All sanitizers lose efficacy at colder water temperatures. Chlorine, chlorine dioxide & peroxide/ozone are all temperatures sensitive so colder water will slow down their reaction time.

Peroxide is strong oxidant and contact with personnel is extremely dangerous. Peroxide deteriorates gradually even when stored correctly.
There would be slime blooms in water system after the use of antibiotics. The antibiotic disrupts the microbial population in waterline system just as it does in the GI tract, allowing microbes such as yeast & mould to grow undisturbed. So, thorough cleaning of water pipeline system to remove the slime using 3% hydrogen peroxide solution with high-pressure flushing water routinely is recommended as & when required.


Regular use of best quality acidifier in fresh drinking water of poultry farm will solve routine problems but it should have following traits: ---
It Should be stable in all pH ranges. Make sure that you are using perfect hygienic water for your birds and
• Must work in foregut as well as in hindgut
• Must suppress bacteria that are "pH sensitive" like E.coli, Salmonella, Campylobacter, C. perfringens, Listeria etc.
Acidifiers are used to keep water pH to less than 7.0 and help to reduce bacteria proliferation. It has been observed that lowering pH to less than 5.0 does not provide significant improvements in broiler performance. Overuse of organic acids such as citric and acetic acids can lead to reductions in water and feed consumption and lead to a depression in growth rate. it is recommended that producers monitor the pH of drinking water when using acidifiers at the manufacturer’s recommended levels.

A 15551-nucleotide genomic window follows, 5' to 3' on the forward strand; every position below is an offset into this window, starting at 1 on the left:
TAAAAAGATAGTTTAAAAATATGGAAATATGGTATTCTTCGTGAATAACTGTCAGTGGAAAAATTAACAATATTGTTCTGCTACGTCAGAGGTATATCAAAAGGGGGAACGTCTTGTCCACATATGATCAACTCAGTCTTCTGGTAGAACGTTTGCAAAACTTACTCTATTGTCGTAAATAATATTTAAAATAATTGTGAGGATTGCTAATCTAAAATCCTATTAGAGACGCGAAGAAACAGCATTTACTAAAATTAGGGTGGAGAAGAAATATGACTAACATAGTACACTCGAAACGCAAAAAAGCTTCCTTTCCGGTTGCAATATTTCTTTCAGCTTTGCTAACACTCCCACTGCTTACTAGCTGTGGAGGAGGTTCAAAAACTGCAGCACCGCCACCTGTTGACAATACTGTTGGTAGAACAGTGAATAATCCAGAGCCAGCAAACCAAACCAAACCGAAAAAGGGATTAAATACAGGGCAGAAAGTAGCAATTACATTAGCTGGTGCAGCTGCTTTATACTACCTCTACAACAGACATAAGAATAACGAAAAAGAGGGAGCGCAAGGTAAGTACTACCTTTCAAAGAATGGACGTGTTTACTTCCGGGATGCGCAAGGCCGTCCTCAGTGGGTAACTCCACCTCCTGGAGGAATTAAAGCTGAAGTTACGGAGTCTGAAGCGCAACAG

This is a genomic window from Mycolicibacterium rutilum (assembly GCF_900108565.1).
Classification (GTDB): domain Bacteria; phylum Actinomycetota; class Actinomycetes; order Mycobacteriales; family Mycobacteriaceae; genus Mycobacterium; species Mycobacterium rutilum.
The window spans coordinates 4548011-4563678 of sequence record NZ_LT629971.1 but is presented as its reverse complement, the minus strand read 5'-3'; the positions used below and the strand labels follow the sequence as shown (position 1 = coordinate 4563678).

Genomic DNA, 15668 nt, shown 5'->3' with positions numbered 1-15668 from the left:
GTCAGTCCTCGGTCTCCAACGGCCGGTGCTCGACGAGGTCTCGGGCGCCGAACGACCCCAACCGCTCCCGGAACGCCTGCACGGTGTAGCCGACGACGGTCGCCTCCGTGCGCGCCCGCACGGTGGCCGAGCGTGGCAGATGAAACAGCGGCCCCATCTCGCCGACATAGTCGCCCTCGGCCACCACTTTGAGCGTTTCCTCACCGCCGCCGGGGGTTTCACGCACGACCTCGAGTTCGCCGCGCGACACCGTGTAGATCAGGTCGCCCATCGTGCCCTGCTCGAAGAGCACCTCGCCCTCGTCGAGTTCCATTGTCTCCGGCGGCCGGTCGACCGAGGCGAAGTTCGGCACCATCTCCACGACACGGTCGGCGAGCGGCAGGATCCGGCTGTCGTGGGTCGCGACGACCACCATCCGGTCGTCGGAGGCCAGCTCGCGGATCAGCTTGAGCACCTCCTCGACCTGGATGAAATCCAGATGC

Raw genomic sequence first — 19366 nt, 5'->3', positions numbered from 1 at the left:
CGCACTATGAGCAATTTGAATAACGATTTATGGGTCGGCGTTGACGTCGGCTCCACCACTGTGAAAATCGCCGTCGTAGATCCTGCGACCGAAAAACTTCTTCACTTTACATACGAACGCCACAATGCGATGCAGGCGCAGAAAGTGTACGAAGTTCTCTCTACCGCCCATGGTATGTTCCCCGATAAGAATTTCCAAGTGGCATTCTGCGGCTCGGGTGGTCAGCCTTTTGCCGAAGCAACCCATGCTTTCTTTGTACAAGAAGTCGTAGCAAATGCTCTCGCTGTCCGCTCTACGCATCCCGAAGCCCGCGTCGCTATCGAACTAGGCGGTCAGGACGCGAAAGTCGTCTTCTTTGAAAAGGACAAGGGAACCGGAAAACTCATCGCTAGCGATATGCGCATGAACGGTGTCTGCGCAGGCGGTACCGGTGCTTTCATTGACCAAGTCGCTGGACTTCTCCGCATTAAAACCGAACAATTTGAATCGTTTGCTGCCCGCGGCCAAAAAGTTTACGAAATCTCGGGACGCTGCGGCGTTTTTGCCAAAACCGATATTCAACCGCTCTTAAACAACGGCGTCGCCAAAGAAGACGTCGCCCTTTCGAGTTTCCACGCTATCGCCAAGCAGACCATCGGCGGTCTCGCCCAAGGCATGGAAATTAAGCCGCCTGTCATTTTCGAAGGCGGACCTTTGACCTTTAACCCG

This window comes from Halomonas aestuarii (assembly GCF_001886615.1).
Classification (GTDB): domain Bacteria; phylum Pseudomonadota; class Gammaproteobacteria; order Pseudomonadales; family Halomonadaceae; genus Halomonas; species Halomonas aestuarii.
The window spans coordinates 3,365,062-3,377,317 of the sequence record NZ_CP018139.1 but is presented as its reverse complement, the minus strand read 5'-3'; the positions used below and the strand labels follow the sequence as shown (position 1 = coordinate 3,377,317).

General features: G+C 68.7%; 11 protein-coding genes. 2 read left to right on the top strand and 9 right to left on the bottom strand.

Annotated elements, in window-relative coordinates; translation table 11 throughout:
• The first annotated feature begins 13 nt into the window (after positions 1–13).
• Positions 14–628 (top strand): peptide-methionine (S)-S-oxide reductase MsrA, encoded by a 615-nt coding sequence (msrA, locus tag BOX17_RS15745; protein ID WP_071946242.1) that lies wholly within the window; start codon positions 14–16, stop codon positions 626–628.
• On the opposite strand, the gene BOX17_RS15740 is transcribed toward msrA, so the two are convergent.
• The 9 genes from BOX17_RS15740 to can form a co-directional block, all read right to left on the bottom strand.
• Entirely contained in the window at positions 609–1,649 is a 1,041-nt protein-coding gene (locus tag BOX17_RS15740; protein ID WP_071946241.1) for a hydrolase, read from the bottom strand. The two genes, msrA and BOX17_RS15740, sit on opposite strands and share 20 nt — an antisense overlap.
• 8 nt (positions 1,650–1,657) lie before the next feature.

Water Sanitation Options
1. Chlorination
Chlorination has been a highly accepted method in water disinfection both for human and animal drinking purpose. It involves adding chlorine to water and can be performed using chlorine-containing compounds. In poultry operations, the commonly used chlorine sources for poultry drinking water sanitation are sodium hypochlorite, elemental chlorine gas and calcium hypochlorite. Their presence in the optimal pH range will create hypochlorous acid on hydrolysis.

Hypochlorous acid has a strong germicidal action. However, in high pH conditions (>8.5 pH), it dissociates completely into hypochlorite ions which has a less germicidal action than the hypochlorous acid. The pH range between 6.5 and 8 .5 has incomplete dissociation, while pH below 6.5 has no or a negligible dissociation of the hypochlorous form.